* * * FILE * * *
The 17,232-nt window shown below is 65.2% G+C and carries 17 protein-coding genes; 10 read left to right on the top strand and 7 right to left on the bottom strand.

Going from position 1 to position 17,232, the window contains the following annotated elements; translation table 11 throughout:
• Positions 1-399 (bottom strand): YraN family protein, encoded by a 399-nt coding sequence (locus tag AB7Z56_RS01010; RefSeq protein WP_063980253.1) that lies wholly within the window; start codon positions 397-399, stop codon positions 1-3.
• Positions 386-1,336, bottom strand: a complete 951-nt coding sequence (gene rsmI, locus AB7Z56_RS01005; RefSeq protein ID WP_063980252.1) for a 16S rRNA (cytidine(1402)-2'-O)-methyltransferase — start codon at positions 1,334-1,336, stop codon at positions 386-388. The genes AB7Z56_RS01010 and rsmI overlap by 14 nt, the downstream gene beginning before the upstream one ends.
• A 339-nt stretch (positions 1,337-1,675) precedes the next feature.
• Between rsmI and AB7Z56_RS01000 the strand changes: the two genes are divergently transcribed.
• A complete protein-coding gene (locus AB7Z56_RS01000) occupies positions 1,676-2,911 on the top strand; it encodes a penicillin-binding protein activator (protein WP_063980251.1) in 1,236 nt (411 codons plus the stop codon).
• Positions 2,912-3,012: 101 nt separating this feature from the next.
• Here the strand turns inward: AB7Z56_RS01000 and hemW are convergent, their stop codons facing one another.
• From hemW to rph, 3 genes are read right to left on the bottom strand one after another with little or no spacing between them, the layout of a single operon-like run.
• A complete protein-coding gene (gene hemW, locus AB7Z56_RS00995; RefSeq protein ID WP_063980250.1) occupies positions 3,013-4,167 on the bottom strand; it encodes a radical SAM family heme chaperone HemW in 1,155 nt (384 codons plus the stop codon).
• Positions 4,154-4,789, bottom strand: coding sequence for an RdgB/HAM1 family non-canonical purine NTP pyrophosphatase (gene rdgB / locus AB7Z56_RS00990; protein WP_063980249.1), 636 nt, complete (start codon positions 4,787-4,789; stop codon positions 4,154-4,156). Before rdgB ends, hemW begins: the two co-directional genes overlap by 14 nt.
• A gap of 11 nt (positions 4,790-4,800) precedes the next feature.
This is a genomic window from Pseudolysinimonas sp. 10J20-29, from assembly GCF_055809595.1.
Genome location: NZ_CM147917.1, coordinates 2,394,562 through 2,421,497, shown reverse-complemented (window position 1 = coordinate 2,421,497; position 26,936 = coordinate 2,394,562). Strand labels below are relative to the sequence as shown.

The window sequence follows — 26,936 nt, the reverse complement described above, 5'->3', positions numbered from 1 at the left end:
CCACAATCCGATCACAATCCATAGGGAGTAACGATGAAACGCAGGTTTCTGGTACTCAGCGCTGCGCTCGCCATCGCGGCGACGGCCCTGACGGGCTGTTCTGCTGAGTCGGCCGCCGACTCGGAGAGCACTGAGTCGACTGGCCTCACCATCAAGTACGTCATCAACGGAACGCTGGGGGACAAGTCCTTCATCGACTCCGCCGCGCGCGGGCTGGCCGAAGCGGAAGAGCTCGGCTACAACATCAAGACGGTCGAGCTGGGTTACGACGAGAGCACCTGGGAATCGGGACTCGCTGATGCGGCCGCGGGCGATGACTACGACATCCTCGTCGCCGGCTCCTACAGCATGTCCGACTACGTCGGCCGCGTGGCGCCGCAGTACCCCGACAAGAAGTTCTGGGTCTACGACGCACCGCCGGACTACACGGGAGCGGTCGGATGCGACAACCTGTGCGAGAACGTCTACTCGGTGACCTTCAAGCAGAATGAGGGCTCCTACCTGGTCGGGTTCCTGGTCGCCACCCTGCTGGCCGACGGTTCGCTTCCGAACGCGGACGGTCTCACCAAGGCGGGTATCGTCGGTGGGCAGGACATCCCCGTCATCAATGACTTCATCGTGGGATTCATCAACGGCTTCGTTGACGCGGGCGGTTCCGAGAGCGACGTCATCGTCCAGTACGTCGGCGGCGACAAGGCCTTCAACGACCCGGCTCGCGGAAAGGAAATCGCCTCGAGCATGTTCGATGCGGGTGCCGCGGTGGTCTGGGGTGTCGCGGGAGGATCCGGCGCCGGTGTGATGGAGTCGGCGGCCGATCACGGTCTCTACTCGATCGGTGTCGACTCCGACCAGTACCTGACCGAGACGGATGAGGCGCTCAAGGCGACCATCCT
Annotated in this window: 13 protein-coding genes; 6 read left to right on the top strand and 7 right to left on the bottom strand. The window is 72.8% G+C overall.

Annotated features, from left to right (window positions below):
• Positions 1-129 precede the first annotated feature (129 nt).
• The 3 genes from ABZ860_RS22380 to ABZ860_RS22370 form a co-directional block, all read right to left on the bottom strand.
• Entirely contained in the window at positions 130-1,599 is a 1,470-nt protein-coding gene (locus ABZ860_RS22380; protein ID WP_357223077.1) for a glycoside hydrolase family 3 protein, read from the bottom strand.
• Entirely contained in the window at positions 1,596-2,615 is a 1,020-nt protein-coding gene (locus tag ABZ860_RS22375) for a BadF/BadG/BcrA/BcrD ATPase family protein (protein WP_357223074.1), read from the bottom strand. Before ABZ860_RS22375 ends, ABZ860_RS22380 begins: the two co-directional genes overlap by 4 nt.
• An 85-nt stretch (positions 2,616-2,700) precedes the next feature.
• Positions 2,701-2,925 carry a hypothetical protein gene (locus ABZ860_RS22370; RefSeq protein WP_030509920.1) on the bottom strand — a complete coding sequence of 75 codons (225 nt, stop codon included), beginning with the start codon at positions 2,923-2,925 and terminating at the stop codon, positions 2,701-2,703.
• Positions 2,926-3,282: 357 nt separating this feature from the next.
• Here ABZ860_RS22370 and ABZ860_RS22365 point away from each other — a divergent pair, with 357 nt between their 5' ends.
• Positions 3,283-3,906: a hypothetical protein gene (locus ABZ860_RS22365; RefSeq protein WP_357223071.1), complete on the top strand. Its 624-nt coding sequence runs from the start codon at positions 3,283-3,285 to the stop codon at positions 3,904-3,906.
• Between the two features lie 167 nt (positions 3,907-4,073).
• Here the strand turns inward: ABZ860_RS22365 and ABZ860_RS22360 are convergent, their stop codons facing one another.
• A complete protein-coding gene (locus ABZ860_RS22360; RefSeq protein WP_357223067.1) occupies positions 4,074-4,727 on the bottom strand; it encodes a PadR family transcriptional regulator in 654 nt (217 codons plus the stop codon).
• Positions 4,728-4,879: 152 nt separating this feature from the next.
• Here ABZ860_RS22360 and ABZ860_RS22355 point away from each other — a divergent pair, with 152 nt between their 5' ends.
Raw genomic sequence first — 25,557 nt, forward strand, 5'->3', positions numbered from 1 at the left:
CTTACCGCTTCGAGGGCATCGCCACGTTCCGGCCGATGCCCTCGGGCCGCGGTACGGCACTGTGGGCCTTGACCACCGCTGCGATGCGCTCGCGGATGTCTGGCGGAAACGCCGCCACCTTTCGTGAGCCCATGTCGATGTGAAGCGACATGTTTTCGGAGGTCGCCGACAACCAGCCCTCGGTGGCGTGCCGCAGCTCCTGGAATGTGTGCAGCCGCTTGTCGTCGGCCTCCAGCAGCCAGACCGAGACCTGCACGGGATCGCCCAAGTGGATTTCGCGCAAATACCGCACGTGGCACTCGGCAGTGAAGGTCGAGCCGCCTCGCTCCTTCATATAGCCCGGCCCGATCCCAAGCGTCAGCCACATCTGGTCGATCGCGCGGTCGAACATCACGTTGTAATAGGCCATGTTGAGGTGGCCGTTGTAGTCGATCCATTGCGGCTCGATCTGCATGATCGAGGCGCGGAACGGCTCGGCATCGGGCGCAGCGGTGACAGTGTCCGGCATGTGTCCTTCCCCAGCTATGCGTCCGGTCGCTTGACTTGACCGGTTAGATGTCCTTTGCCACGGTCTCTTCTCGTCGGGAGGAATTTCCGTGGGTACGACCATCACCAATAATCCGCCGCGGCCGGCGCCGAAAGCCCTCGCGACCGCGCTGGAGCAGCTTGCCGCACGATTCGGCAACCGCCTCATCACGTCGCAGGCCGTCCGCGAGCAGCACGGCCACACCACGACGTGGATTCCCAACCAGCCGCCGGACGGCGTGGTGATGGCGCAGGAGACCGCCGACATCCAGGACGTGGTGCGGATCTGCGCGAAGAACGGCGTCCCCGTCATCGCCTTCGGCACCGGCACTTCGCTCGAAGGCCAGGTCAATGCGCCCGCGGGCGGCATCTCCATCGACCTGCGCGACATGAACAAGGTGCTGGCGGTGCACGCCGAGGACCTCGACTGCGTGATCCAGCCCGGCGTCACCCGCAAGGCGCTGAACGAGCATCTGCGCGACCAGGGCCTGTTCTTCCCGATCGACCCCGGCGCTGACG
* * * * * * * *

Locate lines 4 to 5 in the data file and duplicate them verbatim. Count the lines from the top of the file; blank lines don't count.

• Positions 386-1,336, bottom strand: a complete 951-nt coding sequence (gene rsmI, locus AB7Z56_RS01005; RefSeq protein ID WP_063980252.1) for a 16S rRNA (cytidine(1402)-2'-O)-methyltransferase — start codon at positions 1,334-1,336, stop codon at positions 386-388. The genes AB7Z56_RS01010 and rsmI overlap by 14 nt, the downstream gene beginning before the upstream one ends.
• A 339-nt stretch (positions 1,337-1,675) precedes the next feature.